• Create an island bed on the lawn, and plant a huge mass of the same flower
  • Plant big groups of similar flowers between your foundation shrubs near the home. The colorful annual flowers will really "pop" next to evergreens, for example, and you can choose colors to accent your home.
  • Use drifts and masses of flowers in big tubs and planters.

Annual flowers are relatively inexpensive. Experiment with color this season and have fun in your garden!


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    • Jeanne Grunert profile imageAUTHOR

      Jeanne Grunert 

      4 years ago from Virginia

      Thank you for the kind comments! Yes, these are pictures of flowers in my garden - I'm glad everyone enjoys them!

    • purl3agony profile image

      Donna Herron 

      4 years ago from USA

      I know very little about gardening (though I'm learning through great hubs on Hubpages!), but I'm thrilled to see some of the flowers we've chosen for our garden mentioned here. I'm excited to see our Dainthus and Gerber Daisies start to expand in our flower beds! Looks like we made some good choices for this year, and I'm pinning this article for next year. Voted up! Thanks!!

    • The Dirt Farmer profile image

      Jill Spencer 

      4 years ago from United States

      Good advice, Jeanne, that sparks the imagination! Shared & pinned. --Jill

    • Movie Master profile image

      Movie Master 

      6 years ago from United Kingdom

      I filled my borders with dianthus last year, and were amazed how lovely they looked.

      A lovely article and great information, thank you and voted up.

    • Deborah-Diane profile image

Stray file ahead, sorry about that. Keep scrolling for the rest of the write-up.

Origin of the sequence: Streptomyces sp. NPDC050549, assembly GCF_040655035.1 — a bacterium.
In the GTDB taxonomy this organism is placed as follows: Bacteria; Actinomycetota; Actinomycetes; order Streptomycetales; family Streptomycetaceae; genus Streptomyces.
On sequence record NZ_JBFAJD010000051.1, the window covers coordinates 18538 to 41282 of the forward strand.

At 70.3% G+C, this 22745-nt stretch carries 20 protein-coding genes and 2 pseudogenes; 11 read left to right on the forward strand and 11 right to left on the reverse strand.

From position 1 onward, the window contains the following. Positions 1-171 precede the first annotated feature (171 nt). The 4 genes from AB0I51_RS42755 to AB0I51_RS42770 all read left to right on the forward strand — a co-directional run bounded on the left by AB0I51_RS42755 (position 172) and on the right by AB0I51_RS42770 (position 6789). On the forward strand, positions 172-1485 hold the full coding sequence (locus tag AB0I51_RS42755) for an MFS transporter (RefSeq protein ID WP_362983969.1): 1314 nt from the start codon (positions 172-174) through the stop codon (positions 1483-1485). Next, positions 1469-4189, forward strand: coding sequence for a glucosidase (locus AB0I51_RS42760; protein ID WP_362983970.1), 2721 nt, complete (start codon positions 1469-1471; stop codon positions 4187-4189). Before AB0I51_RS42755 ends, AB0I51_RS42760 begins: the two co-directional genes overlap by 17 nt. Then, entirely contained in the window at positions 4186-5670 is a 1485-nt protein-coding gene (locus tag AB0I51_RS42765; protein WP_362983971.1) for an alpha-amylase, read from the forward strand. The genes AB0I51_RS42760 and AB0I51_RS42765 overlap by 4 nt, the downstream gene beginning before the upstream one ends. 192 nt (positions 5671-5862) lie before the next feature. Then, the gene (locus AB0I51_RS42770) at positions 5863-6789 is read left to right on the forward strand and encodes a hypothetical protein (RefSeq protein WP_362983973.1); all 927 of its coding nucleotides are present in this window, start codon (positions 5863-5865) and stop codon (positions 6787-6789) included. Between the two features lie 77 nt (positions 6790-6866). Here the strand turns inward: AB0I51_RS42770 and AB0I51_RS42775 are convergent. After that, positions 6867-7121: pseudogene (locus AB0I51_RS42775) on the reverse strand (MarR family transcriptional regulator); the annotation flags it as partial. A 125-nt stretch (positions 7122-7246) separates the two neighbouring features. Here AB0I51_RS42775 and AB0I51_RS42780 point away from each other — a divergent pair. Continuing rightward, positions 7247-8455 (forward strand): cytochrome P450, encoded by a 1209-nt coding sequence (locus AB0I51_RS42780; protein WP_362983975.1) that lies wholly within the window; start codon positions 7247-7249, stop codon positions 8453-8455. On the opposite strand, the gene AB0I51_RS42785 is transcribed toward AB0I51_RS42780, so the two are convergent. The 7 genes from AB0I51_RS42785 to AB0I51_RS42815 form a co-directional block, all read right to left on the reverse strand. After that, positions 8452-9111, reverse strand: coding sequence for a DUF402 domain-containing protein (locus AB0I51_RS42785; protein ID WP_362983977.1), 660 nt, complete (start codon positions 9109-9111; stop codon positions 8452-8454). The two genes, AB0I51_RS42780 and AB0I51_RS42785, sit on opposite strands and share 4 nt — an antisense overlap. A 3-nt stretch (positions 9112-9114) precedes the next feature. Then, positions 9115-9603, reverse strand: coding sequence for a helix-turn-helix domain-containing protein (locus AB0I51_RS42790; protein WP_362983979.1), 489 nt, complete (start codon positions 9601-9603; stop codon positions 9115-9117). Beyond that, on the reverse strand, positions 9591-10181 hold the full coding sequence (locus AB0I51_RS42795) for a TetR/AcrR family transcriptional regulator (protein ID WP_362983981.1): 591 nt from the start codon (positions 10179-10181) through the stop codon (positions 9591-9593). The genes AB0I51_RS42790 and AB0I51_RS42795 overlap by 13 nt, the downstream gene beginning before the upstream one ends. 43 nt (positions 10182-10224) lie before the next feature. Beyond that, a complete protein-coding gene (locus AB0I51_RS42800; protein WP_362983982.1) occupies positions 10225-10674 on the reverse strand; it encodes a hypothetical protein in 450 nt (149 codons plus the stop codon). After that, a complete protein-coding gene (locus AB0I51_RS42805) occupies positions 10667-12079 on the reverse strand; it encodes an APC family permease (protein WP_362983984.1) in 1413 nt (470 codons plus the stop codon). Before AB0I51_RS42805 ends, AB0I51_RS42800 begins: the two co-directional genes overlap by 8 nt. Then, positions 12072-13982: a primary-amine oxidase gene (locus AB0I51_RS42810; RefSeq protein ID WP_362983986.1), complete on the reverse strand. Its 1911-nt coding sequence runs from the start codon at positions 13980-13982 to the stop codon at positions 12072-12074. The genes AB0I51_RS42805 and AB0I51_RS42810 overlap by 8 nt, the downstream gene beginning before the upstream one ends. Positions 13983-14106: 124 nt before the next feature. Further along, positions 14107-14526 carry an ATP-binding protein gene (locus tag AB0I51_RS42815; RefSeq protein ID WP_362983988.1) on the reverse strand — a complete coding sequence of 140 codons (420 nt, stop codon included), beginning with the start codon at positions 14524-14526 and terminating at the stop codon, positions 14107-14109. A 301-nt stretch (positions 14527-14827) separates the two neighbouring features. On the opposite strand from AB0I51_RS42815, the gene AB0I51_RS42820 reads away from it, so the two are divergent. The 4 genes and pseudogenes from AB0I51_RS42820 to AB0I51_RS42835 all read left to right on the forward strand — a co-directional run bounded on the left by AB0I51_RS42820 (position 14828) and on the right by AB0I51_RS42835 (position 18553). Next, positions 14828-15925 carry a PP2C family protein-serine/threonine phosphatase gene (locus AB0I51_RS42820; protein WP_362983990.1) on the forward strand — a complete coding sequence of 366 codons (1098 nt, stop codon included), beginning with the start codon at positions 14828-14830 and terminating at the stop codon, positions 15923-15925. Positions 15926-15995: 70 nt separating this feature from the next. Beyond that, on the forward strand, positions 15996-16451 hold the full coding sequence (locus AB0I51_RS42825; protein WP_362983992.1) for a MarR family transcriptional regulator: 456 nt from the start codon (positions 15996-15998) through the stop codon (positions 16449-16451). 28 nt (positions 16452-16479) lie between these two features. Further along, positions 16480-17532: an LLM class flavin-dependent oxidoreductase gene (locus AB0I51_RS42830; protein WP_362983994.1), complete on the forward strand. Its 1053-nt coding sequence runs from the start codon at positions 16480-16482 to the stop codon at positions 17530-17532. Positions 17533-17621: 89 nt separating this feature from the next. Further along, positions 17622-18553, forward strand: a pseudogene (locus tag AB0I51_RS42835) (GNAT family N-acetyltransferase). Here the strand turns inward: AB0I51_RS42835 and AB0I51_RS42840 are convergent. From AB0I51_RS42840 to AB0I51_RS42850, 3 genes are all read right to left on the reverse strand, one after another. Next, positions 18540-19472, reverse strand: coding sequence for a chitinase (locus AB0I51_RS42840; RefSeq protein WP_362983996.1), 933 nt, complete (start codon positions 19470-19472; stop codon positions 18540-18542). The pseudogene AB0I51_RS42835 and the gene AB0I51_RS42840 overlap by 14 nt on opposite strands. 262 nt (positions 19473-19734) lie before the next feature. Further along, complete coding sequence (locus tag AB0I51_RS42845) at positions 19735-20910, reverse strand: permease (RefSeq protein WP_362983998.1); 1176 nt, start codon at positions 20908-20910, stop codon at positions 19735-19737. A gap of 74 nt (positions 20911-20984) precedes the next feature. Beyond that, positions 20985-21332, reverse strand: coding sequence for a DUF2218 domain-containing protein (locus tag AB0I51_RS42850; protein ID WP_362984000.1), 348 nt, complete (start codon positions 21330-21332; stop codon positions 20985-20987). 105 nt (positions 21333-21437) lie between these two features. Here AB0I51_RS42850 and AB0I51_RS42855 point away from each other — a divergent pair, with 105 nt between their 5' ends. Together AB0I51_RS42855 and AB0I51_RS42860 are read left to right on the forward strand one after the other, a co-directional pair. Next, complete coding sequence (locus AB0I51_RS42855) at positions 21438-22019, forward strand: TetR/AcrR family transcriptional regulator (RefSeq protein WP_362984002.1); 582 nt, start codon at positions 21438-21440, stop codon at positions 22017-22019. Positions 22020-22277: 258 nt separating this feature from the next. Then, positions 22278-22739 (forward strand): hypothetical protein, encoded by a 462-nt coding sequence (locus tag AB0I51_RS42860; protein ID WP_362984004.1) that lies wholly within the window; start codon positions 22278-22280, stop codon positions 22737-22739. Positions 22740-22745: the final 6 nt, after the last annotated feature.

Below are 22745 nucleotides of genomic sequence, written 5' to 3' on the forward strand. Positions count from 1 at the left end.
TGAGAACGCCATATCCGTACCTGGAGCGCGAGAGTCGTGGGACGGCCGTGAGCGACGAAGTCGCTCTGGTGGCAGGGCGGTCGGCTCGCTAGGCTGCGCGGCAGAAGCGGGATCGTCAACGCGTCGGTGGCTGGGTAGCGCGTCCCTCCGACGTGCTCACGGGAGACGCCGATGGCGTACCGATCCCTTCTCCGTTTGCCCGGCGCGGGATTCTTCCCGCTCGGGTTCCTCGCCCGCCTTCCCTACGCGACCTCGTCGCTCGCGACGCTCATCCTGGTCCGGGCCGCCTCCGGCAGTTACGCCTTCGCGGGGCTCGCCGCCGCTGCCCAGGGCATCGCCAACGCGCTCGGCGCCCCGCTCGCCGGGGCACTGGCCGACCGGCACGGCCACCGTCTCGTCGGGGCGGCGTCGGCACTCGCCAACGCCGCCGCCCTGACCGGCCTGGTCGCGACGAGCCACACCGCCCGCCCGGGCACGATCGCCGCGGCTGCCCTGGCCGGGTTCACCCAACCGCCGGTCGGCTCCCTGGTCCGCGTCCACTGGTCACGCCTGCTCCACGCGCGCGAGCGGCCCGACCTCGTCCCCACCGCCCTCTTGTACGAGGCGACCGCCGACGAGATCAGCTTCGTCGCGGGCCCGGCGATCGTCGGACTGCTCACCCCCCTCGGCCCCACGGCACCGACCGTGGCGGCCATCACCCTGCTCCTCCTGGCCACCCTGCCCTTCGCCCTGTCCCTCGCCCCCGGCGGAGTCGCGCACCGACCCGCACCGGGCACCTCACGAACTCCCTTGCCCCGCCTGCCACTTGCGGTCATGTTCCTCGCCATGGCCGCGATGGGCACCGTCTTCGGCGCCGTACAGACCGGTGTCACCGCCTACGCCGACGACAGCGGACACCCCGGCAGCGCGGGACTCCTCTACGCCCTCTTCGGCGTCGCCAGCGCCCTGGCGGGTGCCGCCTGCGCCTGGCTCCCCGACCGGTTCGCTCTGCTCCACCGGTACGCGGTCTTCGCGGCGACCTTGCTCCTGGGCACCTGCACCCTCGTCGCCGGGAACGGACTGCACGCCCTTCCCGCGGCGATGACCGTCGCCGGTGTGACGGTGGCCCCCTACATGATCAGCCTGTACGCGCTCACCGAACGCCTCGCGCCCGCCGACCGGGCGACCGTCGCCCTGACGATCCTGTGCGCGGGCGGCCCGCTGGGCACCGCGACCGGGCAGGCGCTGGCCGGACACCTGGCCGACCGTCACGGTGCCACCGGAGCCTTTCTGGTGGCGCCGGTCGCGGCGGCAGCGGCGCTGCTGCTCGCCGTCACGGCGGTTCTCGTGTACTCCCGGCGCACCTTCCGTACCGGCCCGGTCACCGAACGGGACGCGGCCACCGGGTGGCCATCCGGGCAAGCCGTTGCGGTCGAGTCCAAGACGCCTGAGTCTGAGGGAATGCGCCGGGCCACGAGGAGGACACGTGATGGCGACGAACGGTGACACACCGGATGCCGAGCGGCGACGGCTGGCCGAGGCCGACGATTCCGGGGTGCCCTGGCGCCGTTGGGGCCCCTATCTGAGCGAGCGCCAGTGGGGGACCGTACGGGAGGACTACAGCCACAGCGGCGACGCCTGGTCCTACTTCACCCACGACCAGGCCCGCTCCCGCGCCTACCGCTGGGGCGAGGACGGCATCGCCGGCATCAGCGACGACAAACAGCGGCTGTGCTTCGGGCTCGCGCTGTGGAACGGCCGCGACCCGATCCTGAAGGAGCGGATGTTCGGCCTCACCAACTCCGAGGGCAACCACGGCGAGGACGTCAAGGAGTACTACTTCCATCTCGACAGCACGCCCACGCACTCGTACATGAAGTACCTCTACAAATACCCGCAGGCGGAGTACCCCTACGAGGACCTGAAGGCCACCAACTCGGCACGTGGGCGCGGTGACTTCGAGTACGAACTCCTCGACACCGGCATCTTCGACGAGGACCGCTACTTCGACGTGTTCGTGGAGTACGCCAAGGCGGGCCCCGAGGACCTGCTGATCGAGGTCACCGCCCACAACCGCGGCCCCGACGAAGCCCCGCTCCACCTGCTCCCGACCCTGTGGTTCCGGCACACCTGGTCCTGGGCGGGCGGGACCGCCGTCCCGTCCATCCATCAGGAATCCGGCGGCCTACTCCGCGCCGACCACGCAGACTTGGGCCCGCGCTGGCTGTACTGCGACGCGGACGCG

6 years ago from Orange County, California

      Gorgeous article. I love the photos. I actually use some of these plants in my landscaping ... but they don't look quite as luscious as the ones in your pictures!

    • LoriSoard profile image


      6 years ago from Henryville, Indiana

      Jeanne, I'm getting ready to redo our landscaping, so this was really useful. The pictures go perfectly with the topic. Voting up.

    • oceansnsunsets profile image


      6 years ago from The Midwest, USA

      Hello Jeanne, I hope to incorporate more and more annuals into my garden. I grew up in Southern California, and it was never an issue really, of flowers dying from a freeze. I planted many perennials here in the Midwest because of this that can handle the climate.

      Now, I am ready to bring more annuals back in, more than ever before. They do bring such a splash of color unlike other plants. Thanks for sharing a great hub!

    • tillsontitan profile image

      Mary Craig 

      6 years ago from New York

      I only wish I had more property to add a mass of flowers! I do a modified mass where I have room. Good info and nice pictures. Voted up and useful.

    • emimemo profile image


      6 years ago from USA

      Nice pictures. and good info.Thank you.